Step by Step Guide

This guide introduces you to Visplore. It provides a step-by-step tutorial based on a demo dataset, to get familiar with the most important concepts and features.

There are several "lessons" you can follow, either one by one, or by jumping directly to the most interesting ones in the navigation on the left.

Basic analysis of numerical time series

After installing Visplore, you can start it via Desktop icon or via start menu shortcut.

Upon startup you are greeted by a welcome dialog. The first action is loading some data from one of many sources (CSV, database, Python etc.). All sources are described in the Data Import section. Alternatively, you can load one of several demo datasets shipped with Visplore - this is what we do for this step by step guide.

Click "Solar Power" to load a time series dataset shipped with Visplore.

The dataset is a csv file containing about 200 time series from solar power plants and weather measurements from several locations. It is a real, anonymized dataset (credits see bottom of page). If you are interested in the file, you find it in the Data subfolder of your Visplore installation.

To start following this guide, expand the headline below with a click ('A first look at the data ...').

A first look at the data with the "Trends and Distributions" cockpit

Visplore offers several starting points, called cockpits to address different analyses directly without setup effort. For this demo data, the first cockpit "Trends and Distributions" is automatically started.

Once you load data from your own source, like Python, you may need to start a cockpit manually by double-clicking one of the cockpit icons in the "Choose Cockpit" bar on the left. In case you get a dialog for "Role assignment" before the cockpit starts, just press OK for now.

After a few seconds, the cockpit presents itself as shown in the following image. It is divided into several areas, some of which are not yet visible in the beginning (these will be described below). The visible areas have the following functions:

  1. The Overview of variables area provides the big picture of all time series. Initially, time series are summarized by statistics. Here, you select which time series are shown in the other views, as described below.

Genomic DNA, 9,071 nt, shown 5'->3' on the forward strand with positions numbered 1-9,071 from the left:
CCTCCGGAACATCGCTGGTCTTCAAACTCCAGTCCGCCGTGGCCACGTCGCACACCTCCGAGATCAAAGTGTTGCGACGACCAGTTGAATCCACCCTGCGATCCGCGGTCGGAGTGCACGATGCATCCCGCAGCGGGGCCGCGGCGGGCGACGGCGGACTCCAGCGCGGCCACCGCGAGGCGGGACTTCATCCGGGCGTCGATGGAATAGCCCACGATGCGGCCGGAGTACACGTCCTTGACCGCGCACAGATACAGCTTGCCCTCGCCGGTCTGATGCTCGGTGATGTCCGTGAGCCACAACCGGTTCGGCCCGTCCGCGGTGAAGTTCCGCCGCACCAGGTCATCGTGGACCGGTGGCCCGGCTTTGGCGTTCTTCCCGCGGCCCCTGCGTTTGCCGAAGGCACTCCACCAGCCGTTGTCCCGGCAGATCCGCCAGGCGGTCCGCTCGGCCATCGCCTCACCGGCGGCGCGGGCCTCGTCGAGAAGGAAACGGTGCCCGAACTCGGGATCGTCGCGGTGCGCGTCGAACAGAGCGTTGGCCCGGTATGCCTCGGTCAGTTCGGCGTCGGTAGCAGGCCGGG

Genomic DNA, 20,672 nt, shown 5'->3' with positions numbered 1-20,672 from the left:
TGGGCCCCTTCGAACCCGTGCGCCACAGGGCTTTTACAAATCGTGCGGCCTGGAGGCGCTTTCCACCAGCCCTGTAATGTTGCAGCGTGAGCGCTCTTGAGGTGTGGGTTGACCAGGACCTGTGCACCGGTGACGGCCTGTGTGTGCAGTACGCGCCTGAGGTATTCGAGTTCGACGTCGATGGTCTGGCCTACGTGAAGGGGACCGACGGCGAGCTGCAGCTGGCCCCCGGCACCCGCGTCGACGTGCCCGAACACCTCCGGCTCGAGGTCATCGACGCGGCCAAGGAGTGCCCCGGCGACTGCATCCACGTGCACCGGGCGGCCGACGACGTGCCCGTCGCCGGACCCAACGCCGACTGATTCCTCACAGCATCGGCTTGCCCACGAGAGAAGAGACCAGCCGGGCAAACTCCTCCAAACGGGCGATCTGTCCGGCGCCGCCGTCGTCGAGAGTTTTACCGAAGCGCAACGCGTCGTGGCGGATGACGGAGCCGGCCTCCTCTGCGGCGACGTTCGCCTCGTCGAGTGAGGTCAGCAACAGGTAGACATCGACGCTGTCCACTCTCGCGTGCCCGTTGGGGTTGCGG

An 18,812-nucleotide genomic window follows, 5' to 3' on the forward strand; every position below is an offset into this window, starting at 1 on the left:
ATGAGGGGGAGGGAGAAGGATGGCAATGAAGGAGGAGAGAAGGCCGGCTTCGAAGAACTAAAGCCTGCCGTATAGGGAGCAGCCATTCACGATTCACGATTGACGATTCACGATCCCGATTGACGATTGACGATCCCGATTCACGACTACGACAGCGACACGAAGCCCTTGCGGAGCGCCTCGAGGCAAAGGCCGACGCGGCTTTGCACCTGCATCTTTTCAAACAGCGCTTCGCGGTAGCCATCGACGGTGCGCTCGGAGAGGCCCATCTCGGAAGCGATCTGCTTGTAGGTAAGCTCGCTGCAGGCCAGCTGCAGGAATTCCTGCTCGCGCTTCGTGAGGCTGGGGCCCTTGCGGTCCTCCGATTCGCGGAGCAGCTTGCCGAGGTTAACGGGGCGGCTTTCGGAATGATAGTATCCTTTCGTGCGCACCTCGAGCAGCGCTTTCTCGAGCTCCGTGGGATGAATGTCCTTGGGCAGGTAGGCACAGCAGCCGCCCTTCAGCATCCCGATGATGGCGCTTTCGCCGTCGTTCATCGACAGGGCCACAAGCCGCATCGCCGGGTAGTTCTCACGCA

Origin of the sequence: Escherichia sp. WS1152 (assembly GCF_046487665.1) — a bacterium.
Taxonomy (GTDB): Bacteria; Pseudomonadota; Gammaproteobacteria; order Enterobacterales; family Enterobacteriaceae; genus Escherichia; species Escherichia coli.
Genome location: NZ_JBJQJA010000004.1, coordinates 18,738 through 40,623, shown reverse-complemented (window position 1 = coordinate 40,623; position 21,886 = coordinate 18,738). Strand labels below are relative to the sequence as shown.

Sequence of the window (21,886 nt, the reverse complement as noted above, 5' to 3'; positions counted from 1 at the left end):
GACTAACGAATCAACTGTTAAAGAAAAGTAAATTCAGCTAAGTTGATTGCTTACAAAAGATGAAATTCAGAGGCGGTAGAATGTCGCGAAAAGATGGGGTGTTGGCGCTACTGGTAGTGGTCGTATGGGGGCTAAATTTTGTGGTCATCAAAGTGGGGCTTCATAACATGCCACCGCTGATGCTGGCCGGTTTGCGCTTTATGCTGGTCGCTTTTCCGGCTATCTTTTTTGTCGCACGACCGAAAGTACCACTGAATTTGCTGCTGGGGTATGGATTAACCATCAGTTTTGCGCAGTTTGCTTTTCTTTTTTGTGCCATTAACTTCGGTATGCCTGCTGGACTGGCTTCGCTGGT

2. The time series plot shows the selected time series as line graph.
  3. The drill-down area shows categorical data attributes, and summarizes . This area is only opened initially, if you have categorical data.
  4. The lower right view shows the value distribution of the selected time series, in the form of a value histogram, and others.

Selecting the displayed time series

You can display a time series in the other views by clicking its name in the overview area.

Please click the name of the second time series, "A_Phase_Voltage_Cloudington_PV".

Now, this time series is shown in the "Time Series" graph, as well as its "Histogram".

Note: even though there are checkmarks next to the names of the time series, you can just click their name to select a different time series.

Sorting the list of time series

By clicking a column header in the "Statistics" overview, you sort the time series according by that criterion. For example, it might be interesting to identify time series with particularly many missing values.

Click the column header "Missing [%]". Then, select the time series with most missing values by a click on its name ("Peak_Solar_Radiation...").

Then Visplore should look like the following image. The "Time Series" view shows that this variable really has no values most of the time:

As the example dataset contains much more time series than can be displayed at a time, you can scroll them in the Statistics overview. Either by using the mouse wheel, or using a scrollbar on the left side.

Click the gray scrollbar near the left border of the Statistics overview. A bigger scrollbar appears, where you can drag the dark gray area with the left mouse button to scroll.

Filtering the list of time series by name